His celebrity was huge during his heyday - and his arrest for possession of doobage only fanned the flames (the opposite happened for Anita O'Day when she was busted for the good shit weed) (because men getting high was "cool;" women, not so much). His fame was well deserved and this 4 CD set puts it all into wonderful perspective. The first three chronicle his infamous band from the 1930s through the 40's, while the fourth is a collection of their live performances. He's joined by several stand-out vocalists, including Anita (of course), Dave Lambert, Irene Daye, as well as trumpeter Roy Eldridge, saxophonist Gerry Mulligan and many more. Play this at a summer party and it will never end.



There are times during the summer season when you feel laaaaaaaaazy, a little haaaaaaaaazy, and maybe, for just a few moments, a little electrified. Sounds contradictory, doesn't it?


It is, and before you think that some drug you took is taking you for a ride - wheeeeee! - relax, it's just Julee Cruise working with her finest collaborator, Kenneth Bager, the fizzy-pop Danish composer and DJ. Since Bager's output has been minimal, he isn't talked about much anymore (at least in the U.S.), but his steamy-dreamy sonic soundscapes on his 2006 debut, "Fragment From A Space Cadet," are almost instantly captivating (they also, I think, top Julee's collaborations with Angelo Badalamenti and David Lynch). Haunting, beautiful, aurally amorphous, and with Julee's voice floating eerily above many of them, they sometimes remind me of that half-asleep, half-awake state when you first get up in the morning (or when I did mescaline back in the day) (but that's another story for another day).


The Secret Song File never takes hallucinogens. Why? Because life provides them handily enough. Like the time she went grocery shopping wearing a barely-there gold and diamond-studded snake - and for no rational reason. Who needs hallucinogens? And music? Who needs men? Who needs women? Why not something in-between?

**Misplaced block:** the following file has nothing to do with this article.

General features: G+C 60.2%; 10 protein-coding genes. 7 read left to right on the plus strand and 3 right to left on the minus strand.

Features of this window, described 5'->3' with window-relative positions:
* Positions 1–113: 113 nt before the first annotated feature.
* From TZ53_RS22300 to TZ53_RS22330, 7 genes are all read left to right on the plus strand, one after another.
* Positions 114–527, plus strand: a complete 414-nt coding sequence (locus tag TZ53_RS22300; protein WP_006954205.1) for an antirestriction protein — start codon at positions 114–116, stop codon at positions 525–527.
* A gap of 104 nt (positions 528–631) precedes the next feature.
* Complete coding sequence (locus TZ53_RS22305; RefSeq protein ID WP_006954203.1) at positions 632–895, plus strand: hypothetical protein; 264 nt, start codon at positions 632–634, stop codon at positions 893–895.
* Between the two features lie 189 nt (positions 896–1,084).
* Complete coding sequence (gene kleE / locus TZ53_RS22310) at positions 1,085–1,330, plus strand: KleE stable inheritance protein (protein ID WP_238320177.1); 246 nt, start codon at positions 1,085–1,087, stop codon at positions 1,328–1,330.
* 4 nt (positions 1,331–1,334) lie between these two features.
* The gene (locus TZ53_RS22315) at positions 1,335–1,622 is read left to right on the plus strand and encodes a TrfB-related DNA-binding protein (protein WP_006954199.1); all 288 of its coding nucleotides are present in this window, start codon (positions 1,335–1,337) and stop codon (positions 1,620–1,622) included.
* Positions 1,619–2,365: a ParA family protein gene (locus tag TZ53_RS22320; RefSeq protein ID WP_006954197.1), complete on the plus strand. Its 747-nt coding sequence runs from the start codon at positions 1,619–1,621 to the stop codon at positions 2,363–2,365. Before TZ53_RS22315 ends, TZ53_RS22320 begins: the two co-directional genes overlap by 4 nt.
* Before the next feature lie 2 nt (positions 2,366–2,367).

Sometimes fun, blissfully obscene summer party music can come from places you least expect. For example, The Secret Song File wasn't expecting much from this so-called "Goddess Boy" in a long, flowing wig, knockers out to there and trashy, thigh-high hooker heels - because who would? But trust me, this is your new favorite summer CD. Will you adore it? *Cough!* Sorry, the Secret Song File's allergies are acting up. Or something like that.

Hay fever, hay schmeaver, let's have a drink!

Pour some bubbly in the comments, if you like!

4 comments:

Anthony said...

Thanks for sharing this wonderful album (Mary Stallings)! She has a great voice/sound that stands out, and doesn't need a great orchestra or strings to shine!

The Cheerful Earfull! said...

You're welcome, Anthony. And you're so right about her voice; I'd love to hear her a cappella!

Anthony said...

If you enjoy Mary Stallings, you will be pleasantly surprised when you listen to Lorez Alexandria, a wonderful jazz singer who past away in 2001. Wikipedia states that she has been described as "one of the most gifted and underrated jazz singers of the twentieth century". They are right!

The Cheerful Earfull! said...

I love Lorez! I haven’t featured her on the Cheerful, but I really should.